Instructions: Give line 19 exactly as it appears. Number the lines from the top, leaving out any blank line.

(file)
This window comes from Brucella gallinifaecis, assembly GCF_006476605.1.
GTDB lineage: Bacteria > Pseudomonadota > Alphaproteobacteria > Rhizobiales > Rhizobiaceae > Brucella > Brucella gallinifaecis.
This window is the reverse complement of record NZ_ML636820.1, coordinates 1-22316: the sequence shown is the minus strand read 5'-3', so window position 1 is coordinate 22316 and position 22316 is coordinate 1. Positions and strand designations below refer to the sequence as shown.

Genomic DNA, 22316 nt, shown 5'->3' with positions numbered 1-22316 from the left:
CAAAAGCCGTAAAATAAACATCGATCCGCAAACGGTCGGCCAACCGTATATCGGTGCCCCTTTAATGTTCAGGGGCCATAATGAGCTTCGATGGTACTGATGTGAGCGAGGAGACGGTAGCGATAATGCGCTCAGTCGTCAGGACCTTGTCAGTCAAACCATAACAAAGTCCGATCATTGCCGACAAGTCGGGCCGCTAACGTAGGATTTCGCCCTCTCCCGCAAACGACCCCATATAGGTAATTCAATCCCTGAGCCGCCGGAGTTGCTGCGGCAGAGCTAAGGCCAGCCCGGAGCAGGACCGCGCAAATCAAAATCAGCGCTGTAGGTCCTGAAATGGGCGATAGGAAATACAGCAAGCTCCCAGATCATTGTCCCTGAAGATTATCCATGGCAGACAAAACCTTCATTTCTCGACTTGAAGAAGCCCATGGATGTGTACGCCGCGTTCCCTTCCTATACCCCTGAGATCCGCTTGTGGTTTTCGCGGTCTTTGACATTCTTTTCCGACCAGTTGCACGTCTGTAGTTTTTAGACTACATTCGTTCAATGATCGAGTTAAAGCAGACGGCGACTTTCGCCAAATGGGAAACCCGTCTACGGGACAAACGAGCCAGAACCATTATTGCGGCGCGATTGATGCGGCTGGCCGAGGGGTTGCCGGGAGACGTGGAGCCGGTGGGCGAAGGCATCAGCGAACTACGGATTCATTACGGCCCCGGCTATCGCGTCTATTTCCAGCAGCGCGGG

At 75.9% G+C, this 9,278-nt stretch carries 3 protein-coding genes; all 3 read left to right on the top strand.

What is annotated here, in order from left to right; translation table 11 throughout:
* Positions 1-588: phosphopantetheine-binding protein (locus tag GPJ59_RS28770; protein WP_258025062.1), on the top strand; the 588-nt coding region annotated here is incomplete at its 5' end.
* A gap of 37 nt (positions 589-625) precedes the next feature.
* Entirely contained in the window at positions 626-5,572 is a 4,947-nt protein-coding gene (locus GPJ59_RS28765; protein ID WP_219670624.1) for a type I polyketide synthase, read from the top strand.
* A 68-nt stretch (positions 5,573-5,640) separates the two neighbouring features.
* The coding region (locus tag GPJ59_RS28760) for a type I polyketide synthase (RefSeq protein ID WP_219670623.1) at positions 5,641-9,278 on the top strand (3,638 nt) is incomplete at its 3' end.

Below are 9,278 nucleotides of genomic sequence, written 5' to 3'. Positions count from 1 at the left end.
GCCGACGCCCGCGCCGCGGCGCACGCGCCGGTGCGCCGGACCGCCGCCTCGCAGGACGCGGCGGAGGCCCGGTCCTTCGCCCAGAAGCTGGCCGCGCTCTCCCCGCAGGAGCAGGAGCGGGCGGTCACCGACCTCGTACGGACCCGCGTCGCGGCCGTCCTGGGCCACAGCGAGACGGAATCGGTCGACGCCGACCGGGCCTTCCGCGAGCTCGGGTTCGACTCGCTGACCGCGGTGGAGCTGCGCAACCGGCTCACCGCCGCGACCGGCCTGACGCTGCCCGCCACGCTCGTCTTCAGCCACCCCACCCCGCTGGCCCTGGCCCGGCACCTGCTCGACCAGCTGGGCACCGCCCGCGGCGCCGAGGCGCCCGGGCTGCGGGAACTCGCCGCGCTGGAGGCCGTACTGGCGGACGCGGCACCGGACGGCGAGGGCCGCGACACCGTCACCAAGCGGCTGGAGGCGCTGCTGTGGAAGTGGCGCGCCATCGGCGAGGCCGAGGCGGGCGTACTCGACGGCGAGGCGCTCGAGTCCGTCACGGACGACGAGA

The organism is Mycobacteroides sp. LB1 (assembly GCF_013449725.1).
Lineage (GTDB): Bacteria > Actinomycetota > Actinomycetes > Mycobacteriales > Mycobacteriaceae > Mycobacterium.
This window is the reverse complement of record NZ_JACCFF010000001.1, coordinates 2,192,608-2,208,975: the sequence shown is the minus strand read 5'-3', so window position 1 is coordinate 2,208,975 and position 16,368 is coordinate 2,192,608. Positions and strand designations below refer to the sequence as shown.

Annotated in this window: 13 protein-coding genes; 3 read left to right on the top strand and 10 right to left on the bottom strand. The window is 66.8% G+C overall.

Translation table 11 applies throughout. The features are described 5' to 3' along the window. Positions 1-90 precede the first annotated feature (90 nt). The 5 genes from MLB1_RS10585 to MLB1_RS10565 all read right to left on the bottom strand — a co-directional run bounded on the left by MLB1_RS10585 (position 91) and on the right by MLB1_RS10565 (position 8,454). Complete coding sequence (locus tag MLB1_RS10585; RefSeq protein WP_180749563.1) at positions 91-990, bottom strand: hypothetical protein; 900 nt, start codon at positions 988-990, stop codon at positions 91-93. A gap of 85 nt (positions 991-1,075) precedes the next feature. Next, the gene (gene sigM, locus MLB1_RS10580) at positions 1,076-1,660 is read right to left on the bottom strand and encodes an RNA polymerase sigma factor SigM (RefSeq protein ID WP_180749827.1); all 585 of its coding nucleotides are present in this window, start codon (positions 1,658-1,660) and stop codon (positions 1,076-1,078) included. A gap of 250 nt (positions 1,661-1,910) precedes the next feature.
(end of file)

Translation table 11 applies throughout. The features are described 5' to 3' along the window. Positions 1-90 precede the first annotated feature (90 nt). The 5 genes from MLB1_RS10585 to MLB1_RS10565 all read right to left on the bottom strand — a co-directional run bounded on the left by MLB1_RS10585 (position 91) and on the right by MLB1_RS10565 (position 8,454). Complete coding sequence (locus tag MLB1_RS10585; RefSeq protein WP_180749563.1) at positions 91-990, bottom strand: hypothetical protein; 900 nt, start codon at positions 988-990, stop codon at positions 91-93. A gap of 85 nt (positions 991-1,075) precedes the next feature. Next, the gene (gene sigM, locus MLB1_RS10580) at positions 1,076-1,660 is read right to left on the bottom strand and encodes an RNA polymerase sigma factor SigM (RefSeq protein ID WP_180749827.1); all 585 of its coding nucleotides are present in this window, start codon (positions 1,658-1,660) and stop codon (positions 1,076-1,078) included. A gap of 250 nt (positions 1,661-1,910) precedes the next feature.